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Spotlight: Art in the City

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Spotlight: Art in the City

Date Published:
Monday, November 28, 2011

Since opening in August, the new UNC Charlotte Center City Building Gallery has become a vibrant venue for creative action. In September, muralists Antoine Williams and John Hairston came to the gallery night after night with buckets of bright paint to create “Here’s Hoping It Rhymes for a Reason,” a mural 30 feet wide and 12 feet tall that the artists completed right before viewers’ eyes during the Center City Building Community Day on September 17.

In late October, UNC Charlotte faculty Maja Godlewska and Mary Tuma hung clouds and tricycles throughout the space to create “Playground,” a performative installation that on occasion becomes a stage for improvisational dance by Department of Dance professor E.E. Balcos. And in January, projectors installed inside the gallery will create a visual spectacle by international artist Anna von Gwinner that will only be seen from outside the building.

"My job is to present the perfect stage for meaningful art," says gallery director Crista Cammaroto, who adds that the gallery will feature "thought-provoking art from all over the world and around the corner to inspire Charlotte with a variety of ideas about what art and design can be."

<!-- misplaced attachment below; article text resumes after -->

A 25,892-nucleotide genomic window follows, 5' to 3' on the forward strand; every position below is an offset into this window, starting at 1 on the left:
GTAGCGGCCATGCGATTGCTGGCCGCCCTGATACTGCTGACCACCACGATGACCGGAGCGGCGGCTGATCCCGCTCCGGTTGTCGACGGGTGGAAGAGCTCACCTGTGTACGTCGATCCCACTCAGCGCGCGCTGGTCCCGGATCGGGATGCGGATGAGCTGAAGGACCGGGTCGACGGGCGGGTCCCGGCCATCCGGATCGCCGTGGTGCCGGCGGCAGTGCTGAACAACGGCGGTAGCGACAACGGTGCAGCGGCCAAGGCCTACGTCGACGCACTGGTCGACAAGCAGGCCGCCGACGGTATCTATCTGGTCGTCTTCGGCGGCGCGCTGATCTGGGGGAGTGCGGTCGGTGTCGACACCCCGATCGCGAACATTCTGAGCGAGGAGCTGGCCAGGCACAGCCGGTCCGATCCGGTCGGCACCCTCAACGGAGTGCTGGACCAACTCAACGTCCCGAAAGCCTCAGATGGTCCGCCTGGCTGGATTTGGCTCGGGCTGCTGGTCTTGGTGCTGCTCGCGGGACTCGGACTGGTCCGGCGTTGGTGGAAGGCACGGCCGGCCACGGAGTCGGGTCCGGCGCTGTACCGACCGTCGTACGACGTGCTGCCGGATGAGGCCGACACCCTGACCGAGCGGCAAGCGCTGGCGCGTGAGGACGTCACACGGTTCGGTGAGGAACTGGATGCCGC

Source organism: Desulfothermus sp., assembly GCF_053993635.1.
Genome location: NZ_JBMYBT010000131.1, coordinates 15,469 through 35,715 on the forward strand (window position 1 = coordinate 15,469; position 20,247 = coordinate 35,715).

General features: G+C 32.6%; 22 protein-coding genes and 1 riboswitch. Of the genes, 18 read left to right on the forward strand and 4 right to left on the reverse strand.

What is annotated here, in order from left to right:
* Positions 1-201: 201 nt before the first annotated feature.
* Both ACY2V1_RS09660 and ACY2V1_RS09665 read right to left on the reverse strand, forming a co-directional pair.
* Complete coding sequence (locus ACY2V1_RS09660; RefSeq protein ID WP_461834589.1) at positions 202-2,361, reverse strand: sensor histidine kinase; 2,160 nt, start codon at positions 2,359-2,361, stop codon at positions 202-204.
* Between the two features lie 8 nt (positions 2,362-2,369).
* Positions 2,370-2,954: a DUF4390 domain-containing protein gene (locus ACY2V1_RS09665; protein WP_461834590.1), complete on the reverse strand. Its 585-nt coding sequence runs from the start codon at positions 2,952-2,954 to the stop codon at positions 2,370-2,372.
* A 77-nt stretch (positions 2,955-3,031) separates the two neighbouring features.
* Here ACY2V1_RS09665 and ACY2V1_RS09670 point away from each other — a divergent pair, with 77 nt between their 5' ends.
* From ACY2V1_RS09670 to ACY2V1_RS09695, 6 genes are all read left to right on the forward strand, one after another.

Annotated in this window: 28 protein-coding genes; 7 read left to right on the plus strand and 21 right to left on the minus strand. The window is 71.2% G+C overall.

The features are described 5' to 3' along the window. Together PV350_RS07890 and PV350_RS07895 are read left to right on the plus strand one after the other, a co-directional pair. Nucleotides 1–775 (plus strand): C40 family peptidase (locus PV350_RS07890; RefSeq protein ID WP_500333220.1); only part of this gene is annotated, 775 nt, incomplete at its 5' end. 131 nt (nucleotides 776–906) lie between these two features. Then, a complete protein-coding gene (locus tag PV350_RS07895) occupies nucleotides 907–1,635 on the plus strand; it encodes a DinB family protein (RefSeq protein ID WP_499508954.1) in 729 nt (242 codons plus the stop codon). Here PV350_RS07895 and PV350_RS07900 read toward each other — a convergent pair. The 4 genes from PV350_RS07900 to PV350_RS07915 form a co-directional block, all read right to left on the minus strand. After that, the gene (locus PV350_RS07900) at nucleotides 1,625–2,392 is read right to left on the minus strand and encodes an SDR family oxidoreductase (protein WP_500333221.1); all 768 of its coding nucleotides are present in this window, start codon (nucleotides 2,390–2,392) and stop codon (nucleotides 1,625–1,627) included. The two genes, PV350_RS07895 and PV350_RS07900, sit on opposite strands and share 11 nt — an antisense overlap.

Like the mission for the Center City building as a whole, the mission for the gallery includes a commitment to integrating the University into the Charlotte community in new and exciting ways.

My job is to present the perfect stage for meaningful art... [featuring] thought-provoking art from all over the world and around the corner.
Crista Cammaroto,
Gallery Director

"We will be making a footprint with a challenging freshness," Cammaroto says, “increasing pedestrian pathways to our City Center building and reaching out to other arts organizations regularly, working together to increase the value of art within our Charlotte and Southeastern locale.”

The highest profile exhibition comes this April, when 18 violins with histories related to the Holocaust make their North American debut at the gallery as the "Violins of Hope." This exhibition combines the arts, and history to explore themes of memory, redemption, and the resilience of humanity.

"The intellectual pursuit is at the heart of what we do," says Cammaroto.

Photo by Wade Bruton.